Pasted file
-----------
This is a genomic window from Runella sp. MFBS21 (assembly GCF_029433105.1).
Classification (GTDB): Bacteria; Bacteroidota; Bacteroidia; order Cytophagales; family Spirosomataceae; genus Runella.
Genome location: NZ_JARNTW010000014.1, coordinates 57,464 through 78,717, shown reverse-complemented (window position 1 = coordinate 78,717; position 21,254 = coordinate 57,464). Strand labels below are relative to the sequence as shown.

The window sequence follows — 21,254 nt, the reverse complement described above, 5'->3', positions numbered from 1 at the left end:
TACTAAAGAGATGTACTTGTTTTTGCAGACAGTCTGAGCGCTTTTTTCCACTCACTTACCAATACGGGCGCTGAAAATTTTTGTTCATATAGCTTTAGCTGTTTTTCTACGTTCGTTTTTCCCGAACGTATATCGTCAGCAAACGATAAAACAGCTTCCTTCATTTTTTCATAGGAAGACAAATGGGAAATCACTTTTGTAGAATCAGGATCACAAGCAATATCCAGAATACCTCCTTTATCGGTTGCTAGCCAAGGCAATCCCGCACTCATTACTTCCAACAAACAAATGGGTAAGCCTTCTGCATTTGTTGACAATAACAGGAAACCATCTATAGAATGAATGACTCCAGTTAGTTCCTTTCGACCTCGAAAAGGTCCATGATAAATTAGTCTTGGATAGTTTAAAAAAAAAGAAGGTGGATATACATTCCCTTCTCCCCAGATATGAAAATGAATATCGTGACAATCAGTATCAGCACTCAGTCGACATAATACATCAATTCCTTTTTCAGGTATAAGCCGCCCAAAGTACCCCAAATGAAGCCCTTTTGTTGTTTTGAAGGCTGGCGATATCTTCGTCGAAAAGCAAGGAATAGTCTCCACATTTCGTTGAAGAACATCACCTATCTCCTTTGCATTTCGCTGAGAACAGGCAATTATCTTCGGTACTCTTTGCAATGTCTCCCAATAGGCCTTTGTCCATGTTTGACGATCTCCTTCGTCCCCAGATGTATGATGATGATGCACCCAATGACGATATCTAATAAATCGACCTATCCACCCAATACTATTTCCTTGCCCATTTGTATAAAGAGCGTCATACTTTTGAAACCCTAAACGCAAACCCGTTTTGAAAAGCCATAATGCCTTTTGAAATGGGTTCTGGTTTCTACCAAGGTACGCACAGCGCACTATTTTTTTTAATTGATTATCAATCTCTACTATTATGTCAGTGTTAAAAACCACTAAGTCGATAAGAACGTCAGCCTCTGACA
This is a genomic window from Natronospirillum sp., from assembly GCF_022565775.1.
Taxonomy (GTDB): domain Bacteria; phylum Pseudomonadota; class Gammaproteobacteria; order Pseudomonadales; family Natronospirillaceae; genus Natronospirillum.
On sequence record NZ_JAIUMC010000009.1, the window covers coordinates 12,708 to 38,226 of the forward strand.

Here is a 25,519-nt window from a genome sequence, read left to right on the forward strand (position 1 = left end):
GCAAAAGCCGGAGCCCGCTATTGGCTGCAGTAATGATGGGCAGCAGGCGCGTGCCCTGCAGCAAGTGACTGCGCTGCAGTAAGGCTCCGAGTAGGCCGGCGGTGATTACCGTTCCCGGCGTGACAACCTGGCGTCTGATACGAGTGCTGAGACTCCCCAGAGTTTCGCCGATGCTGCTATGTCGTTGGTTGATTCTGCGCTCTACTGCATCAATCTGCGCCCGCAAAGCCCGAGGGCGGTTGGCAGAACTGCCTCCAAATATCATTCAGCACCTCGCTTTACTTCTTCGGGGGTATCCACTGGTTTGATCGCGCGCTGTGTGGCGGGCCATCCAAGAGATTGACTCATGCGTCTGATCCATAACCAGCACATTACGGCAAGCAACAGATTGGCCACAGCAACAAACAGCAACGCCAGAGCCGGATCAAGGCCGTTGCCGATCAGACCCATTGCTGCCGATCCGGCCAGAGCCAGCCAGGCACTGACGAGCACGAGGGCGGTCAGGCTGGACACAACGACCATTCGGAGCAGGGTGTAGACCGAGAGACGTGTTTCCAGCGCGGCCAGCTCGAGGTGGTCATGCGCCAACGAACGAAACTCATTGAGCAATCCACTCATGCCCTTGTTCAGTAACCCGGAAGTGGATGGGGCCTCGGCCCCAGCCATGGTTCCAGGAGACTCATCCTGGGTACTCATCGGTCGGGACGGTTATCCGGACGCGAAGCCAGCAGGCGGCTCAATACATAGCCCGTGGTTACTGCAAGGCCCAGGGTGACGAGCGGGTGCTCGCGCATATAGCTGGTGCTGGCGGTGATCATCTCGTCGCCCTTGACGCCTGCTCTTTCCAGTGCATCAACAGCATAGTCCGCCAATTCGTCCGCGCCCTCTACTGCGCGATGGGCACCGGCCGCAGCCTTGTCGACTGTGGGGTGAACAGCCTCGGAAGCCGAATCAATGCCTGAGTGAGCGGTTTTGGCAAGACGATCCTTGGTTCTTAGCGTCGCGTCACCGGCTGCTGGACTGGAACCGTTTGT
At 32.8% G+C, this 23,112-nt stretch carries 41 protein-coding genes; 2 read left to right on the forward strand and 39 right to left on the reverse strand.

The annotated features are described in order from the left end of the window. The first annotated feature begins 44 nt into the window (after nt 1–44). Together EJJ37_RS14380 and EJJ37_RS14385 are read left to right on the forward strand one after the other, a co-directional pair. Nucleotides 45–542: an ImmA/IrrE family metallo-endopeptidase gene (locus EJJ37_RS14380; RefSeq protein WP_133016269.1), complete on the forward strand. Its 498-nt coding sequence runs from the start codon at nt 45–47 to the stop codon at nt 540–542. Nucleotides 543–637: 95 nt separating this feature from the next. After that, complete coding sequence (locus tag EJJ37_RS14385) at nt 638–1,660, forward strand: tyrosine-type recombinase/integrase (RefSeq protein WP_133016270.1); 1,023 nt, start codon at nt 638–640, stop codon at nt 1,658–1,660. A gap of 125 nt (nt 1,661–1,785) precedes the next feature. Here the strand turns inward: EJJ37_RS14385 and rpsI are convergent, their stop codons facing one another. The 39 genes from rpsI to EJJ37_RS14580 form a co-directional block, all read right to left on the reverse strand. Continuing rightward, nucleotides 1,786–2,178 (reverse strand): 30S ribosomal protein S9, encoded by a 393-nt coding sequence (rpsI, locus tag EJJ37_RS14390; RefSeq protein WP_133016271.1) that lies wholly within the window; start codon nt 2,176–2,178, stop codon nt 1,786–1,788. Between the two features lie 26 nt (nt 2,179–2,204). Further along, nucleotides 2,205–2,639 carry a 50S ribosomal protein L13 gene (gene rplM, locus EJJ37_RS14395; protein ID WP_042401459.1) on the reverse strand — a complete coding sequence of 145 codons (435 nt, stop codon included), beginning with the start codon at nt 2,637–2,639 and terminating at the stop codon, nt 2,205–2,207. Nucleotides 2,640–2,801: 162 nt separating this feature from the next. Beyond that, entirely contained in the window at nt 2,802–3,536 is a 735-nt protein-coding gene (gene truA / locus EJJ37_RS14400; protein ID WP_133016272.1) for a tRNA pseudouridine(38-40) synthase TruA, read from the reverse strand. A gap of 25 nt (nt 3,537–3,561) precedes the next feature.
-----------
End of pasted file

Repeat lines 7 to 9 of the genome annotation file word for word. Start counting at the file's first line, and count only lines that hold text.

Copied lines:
Taxonomy (GTDB): domain Bacteria; phylum Pseudomonadota; class Gammaproteobacteria; order Pseudomonadales; family Natronospirillaceae; genus Natronospirillum.
On sequence record NZ_JAIUMC010000009.1, the window covers coordinates 12,708 to 38,226 of the forward strand.

Here is a 25,519-nt window from a genome sequence, read left to right on the forward strand (position 1 = left end):